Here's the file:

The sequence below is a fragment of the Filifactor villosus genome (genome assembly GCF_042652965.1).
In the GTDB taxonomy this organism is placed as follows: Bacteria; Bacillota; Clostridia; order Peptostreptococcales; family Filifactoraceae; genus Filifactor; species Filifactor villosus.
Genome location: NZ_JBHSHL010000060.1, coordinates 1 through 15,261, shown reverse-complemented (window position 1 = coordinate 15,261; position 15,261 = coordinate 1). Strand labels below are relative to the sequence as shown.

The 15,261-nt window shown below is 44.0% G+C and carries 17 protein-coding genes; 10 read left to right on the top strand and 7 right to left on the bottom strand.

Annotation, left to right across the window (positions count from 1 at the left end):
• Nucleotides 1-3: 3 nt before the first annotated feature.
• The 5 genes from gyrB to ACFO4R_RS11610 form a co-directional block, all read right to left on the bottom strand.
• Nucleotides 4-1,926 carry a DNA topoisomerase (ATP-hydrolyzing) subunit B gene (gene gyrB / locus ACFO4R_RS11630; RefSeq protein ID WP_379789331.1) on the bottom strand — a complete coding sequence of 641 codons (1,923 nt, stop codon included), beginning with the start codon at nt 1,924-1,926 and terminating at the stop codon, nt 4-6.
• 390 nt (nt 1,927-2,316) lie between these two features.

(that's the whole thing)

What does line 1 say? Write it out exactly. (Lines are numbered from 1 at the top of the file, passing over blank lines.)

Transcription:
The sequence below is a fragment of the Filifactor villosus genome (genome assembly GCF_042652965.1).